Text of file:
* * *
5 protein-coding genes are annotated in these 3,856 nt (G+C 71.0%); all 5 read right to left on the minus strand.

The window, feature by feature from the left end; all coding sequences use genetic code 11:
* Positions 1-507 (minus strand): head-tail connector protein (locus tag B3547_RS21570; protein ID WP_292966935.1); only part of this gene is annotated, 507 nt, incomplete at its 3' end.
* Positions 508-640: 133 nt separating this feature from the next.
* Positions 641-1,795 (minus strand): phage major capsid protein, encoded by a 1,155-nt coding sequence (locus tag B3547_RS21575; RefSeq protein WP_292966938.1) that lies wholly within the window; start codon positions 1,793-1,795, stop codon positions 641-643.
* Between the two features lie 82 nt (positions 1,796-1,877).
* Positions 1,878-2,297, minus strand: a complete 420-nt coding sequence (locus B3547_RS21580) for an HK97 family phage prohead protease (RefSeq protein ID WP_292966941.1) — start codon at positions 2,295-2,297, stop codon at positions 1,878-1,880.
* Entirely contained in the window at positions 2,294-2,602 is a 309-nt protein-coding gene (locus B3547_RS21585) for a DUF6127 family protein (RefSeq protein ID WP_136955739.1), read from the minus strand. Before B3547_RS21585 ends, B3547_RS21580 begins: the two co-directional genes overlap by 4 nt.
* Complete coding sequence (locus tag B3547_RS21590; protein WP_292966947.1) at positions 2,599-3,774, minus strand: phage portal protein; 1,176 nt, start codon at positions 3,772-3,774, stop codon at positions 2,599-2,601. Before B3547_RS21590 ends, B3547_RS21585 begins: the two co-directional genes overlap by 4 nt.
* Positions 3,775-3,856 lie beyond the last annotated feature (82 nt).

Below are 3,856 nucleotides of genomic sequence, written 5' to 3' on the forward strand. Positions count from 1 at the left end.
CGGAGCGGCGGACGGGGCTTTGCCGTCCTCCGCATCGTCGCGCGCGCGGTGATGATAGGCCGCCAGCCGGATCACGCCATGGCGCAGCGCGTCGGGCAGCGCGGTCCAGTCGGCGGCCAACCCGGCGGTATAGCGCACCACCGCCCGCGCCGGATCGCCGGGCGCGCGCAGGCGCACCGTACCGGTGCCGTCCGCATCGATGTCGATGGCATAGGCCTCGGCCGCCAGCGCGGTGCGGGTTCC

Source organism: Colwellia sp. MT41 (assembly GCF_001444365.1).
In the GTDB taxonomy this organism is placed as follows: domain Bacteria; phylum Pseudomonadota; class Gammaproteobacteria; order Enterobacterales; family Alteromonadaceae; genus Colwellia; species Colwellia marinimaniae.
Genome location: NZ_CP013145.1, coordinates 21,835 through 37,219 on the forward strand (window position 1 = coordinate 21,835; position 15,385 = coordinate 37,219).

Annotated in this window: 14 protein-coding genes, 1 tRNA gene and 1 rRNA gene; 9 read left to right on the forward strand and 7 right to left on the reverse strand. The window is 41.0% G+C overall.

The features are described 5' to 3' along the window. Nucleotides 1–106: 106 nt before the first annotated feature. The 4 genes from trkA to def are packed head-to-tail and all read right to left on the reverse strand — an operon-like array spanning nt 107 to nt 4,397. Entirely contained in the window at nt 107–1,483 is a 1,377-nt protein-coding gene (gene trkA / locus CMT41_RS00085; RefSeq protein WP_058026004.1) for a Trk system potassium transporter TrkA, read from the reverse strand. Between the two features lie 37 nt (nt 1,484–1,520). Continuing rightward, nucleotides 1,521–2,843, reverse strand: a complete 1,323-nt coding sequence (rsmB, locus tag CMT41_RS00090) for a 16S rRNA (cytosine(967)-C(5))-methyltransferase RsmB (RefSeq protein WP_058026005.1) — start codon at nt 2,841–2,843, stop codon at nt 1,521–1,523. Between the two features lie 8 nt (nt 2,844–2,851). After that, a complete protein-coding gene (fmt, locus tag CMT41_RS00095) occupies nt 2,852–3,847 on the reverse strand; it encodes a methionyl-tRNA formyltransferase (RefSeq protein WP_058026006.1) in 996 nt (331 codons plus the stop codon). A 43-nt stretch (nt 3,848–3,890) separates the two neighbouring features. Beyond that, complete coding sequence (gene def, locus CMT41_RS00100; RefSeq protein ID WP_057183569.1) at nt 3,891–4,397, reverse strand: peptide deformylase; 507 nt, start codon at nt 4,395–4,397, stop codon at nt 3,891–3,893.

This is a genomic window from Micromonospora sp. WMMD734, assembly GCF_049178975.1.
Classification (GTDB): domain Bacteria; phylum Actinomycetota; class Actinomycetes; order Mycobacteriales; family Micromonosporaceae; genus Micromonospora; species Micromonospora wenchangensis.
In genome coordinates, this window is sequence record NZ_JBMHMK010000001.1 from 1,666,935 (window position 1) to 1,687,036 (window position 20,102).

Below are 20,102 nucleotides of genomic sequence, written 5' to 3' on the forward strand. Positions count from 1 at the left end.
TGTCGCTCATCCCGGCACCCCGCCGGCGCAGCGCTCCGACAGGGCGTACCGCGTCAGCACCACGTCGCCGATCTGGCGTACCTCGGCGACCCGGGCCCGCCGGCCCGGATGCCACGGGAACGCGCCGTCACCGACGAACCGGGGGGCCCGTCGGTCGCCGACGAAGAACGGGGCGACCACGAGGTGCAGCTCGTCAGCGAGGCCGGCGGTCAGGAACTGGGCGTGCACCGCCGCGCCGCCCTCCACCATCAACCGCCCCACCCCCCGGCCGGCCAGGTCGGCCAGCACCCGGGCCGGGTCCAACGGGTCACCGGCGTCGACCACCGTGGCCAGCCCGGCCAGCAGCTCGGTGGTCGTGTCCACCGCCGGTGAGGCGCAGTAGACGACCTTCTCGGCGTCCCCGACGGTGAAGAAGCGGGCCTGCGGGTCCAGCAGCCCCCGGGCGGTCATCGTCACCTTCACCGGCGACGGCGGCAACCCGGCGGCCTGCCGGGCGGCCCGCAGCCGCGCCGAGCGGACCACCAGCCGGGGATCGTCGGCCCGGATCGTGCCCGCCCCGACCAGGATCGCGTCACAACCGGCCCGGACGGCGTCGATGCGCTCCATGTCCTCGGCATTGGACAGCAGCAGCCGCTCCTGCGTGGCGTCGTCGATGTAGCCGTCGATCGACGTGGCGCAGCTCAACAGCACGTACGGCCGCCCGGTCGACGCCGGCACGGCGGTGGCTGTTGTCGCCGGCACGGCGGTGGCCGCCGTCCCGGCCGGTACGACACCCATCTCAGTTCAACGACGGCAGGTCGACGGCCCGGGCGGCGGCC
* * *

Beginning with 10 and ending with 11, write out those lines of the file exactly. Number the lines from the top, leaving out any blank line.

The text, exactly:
* Positions 3,775-3,856 lie beyond the last annotated feature (82 nt).

Below are 3,856 nucleotides of genomic sequence, written 5' to 3' on the forward strand. Positions count from 1 at the left end.